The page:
Impact Investing vs. ESG

Impact Investing

Impact investing is a strategy for using your money to create or affect positive change by investing in things that will do good in the future. ESG, on the other hand, is a framework for evaluating and selecting investments based on the good they have historically done in the world.

While they are similar on the surface, there are key distinctions between these two approaches. We’ll break down impact investing vs. ESG in more detail below. If you’re interested in either, a financial advisor can help you integrate impact investing or ESG into your portfolio.




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What Is ESG Investing?

Environmental, social and governance (ESG) investing is a portfolio management approach that emphasizes the nature of its underlying investments. When employing ESG principles, the financial manager builds a portfolio or fund out of assets that comply with a specific mission.

For example, they avoid all fossil fuels and invest only in companies with a net-zero carbon footprint. Another portfolio or fund may only invest in companies with significant female leadership. A financial manager using ESG will look at the nature of an investment based on how it has historically behaved, and will invest accordingly.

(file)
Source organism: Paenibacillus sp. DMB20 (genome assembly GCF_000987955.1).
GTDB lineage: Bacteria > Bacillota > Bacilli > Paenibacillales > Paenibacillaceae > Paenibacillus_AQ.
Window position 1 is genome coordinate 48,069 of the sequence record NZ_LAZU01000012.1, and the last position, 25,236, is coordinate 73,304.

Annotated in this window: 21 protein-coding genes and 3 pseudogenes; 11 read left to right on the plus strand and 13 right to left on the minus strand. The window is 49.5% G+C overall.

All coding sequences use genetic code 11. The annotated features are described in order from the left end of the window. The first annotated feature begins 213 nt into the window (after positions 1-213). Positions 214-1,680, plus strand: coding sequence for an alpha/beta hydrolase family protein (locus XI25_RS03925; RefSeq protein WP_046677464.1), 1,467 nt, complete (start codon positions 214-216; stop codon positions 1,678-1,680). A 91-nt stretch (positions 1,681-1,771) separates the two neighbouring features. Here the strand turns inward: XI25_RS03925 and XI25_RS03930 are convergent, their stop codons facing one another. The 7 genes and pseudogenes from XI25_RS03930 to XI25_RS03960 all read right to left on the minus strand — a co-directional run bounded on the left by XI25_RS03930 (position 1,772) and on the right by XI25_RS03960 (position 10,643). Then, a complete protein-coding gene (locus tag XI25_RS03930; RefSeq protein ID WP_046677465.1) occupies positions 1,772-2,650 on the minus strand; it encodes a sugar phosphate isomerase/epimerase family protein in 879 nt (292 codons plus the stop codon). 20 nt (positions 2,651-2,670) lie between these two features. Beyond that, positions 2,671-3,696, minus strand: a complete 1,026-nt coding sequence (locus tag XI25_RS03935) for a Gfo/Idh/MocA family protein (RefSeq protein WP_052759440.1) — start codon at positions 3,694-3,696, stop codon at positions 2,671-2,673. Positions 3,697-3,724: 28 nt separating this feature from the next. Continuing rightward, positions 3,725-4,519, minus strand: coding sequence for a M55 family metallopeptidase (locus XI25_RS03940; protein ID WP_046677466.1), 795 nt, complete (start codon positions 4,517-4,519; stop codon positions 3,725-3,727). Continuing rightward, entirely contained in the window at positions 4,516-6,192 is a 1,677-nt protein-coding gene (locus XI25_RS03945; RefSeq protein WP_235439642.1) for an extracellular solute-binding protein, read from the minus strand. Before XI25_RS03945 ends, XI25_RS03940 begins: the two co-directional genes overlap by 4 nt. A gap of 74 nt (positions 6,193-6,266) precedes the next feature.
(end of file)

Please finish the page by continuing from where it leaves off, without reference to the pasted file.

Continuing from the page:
The key to understanding ESG is that it is a way of constructing investment portfolios in the ordinary course of business. That is to say, absent specific circumstances, an ESG portfolio must comply with all other fiduciary, disclosure and other financial requirements.

A portfolio manager will find a group of assets based on traditional requirements of risk, return, price and other market metrics. They will then select specific investments from this pool of options based on ESG priorities.

ESG is occasionally thought to be simply a marketing technique for portfolio managers. While this is not entirely correct, it’s also not entirely inaccurate. An ESG portfolio is a standard fund or portfolio built out of assets selected for their relationship to specific environmental, social or governmental goals, built for investors who want to prioritize those goals.

What Is Impact Investing?

Impact investing is an investment approach that attempts to create mission-based change while also generating a positive financial return. Impact investment can apply to any kind of investment, from startup funding to portfolio construction. The purpose of this approach is to fund, reward or incentivize investments that create a specific form of change.